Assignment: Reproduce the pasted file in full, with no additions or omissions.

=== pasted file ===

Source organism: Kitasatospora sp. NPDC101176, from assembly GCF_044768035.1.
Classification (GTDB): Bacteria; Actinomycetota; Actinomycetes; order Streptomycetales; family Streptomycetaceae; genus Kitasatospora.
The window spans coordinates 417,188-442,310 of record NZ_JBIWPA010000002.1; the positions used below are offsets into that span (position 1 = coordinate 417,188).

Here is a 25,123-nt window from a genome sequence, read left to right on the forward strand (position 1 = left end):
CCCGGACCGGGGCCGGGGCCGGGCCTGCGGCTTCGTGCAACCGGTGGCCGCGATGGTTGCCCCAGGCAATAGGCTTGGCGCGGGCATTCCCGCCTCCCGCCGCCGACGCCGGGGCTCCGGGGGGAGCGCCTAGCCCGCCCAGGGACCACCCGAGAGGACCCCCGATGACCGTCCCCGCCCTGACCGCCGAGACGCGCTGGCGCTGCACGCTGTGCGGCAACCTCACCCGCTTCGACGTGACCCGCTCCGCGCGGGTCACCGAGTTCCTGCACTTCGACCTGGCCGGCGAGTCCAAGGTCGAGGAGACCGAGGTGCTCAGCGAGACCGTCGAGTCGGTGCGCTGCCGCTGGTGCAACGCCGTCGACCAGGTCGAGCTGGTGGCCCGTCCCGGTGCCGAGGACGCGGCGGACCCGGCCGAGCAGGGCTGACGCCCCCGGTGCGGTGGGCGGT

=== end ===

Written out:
Source organism: Kitasatospora sp. NPDC101176, from assembly GCF_044768035.1.
Classification (GTDB): Bacteria; Actinomycetota; Actinomycetes; order Streptomycetales; family Streptomycetaceae; genus Kitasatospora.
The window spans coordinates 417,188-442,310 of record NZ_JBIWPA010000002.1; the positions used below are offsets into that span (position 1 = coordinate 417,188).

Here is a 25,123-nt window from a genome sequence, read left to right on the forward strand (position 1 = left end):
CCCGGACCGGGGCCGGGGCCGGGCCTGCGGCTTCGTGCAACCGGTGGCCGCGATGGTTGCCCCAGGCAATAGGCTTGGCGCGGGCATTCCCGCCTCCCGCCGCCGACGCCGGGGCTCCGGGGGGAGCGCCTAGCCCGCCCAGGGACCACCCGAGAGGACCCCCGATGACCGTCCCCGCCCTGACCGCCGAGACGCGCTGGCGCTGCACGCTGTGCGGCAACCTCACCCGCTTCGACGTGACCCGCTCCGCGCGGGTCACCGAGTTCCTGCACTTCGACCTGGCCGGCGAGTCCAAGGTCGAGGAGACCGAGGTGCTCAGCGAGACCGTCGAGTCGGTGCGCTGCCGCTGGTGCAACGCCGTCGACCAGGTCGAGCTGGTGGCCCGTCCCGGTGCCGAGGACGCGGCGGACCCGGCCGAGCAGGGCTGACGCCCCCGGTGCGGTGGGCGGT